The result? The five least-expensive plans currently available came in at a median cost of $92 a month, whereas “the cheapest plan on Obamacare’s exchanges ... costs an average of $184 a month.... Obamacare will drive [his] premiums up by between 100 and 123 percent.” 

Cash-strapped families confront difficult choices. One of them may be to place an elderly or disabled relative in one of many state-run institutions notorious for poor care. Even those who can afford home care are likely to experience reduced quality. The California bill includes a “right” to eight hours of uninterrupted sleep, meals, and rest breaks. But the elderly, the disabled, and children often require attention that may not be particularly convenient. Advocates of the bill dismiss such concerns as panic-mongering, but no one knows how the law will be applied. 

 

Who Benefits?

Government benefits. Domestic workers constitute a large black-market category of employment that would become more closely regulated and taxed. Moreover, full-time domestic workers would be entitled to workers' compensation insurance and disability benefits. California is already estimating the hundreds of thousands of tax dollars required to hire a staff to handle the increase in claims.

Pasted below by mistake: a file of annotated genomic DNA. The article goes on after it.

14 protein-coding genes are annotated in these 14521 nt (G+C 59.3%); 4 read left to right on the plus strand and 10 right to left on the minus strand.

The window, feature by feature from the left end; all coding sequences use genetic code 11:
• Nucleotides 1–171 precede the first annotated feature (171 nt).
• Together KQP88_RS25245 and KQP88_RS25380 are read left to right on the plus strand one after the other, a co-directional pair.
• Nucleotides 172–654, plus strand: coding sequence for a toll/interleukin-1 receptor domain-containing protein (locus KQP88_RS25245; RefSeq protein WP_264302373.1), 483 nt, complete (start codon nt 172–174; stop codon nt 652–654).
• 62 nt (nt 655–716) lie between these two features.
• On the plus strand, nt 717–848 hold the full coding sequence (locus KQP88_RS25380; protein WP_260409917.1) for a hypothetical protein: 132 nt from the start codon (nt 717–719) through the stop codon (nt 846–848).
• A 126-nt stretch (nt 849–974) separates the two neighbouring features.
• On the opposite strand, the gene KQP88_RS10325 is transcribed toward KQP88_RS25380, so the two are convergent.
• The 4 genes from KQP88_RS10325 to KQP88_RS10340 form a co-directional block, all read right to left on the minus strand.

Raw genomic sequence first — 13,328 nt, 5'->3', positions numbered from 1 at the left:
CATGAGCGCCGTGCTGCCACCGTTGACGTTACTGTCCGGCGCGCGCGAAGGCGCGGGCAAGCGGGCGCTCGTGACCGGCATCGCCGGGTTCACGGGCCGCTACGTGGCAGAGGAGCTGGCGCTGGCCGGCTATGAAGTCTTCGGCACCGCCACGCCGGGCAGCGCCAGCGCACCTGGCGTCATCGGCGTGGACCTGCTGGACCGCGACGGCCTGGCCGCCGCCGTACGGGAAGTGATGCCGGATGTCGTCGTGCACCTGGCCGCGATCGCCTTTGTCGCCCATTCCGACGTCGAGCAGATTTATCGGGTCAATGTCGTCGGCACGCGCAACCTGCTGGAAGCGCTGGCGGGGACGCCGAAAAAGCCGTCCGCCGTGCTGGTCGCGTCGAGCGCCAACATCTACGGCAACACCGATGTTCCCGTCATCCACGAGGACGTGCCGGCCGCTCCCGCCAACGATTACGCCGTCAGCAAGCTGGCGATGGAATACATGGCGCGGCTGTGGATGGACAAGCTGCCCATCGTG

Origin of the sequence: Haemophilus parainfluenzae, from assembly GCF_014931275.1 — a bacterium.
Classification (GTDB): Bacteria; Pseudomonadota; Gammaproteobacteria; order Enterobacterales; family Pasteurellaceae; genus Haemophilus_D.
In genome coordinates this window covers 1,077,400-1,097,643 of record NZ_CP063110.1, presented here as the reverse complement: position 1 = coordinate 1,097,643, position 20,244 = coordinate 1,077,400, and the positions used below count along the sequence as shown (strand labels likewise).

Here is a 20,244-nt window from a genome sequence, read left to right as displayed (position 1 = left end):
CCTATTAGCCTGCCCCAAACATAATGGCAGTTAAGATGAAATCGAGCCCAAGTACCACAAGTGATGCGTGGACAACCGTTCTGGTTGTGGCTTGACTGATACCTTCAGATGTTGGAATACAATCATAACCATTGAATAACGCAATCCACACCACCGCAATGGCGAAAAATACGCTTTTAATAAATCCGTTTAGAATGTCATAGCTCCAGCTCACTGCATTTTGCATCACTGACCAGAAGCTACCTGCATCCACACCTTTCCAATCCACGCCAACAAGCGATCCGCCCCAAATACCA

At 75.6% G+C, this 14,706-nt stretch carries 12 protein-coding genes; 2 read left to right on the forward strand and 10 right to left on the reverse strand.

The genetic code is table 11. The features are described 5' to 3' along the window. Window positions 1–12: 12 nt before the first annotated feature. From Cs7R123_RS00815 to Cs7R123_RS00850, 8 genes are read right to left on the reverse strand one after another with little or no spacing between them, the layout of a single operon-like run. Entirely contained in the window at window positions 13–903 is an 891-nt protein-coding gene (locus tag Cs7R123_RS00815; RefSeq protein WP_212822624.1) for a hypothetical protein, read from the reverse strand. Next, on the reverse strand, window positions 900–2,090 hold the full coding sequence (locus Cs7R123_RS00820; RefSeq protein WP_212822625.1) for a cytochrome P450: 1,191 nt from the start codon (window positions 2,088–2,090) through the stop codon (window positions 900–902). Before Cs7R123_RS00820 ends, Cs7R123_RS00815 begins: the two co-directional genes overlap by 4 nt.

Unions benefit. With declining membership, unions look longingly at immigrant labor and domestic workers, whom they wish to woo. 

Large health-care institutions—state-run and private—would benefit from a sharp increase in demand. 

Who pays the price? Disadvantaged workers, the elderly, the disabled, children, and taxpayers.

Disadvantaged workers need the right to trade the one thing that enables them to advance in the world: their labor. Workers need the right to compete and to contract on their own terms. These “bills of rights” are anti-worker because they remove this freedom from vulnerable workers and give control to the State. If California cared for the dignity and autonomy of domestic workers, it would seek private remedies for whatever wrongs exist. 

One example: A new form of mediation is being tested in Massachusetts by a domestic worker who wants to avoid going to court. “A worker brings a complaint” to her center, “for example, a wage dispute. The center contacts the employer to see if they’d like to meet with trained mediators to find a solution—instead of taking legal action.” California will not pursue alternatives because they offer no advantage to government, unions, and corporate interests. 

All the alternatives do is help people, and where is the political advantage in that?

 

ASSOCIATED ISSUE

September 2013

ABOUT

WENDY MCELROY

Contributing editor Wendy McElroy (wendy@wendymcelroy.com) is an author, editor of ifeminists.com, and Research Fellow at The Independent Institute (independent.org).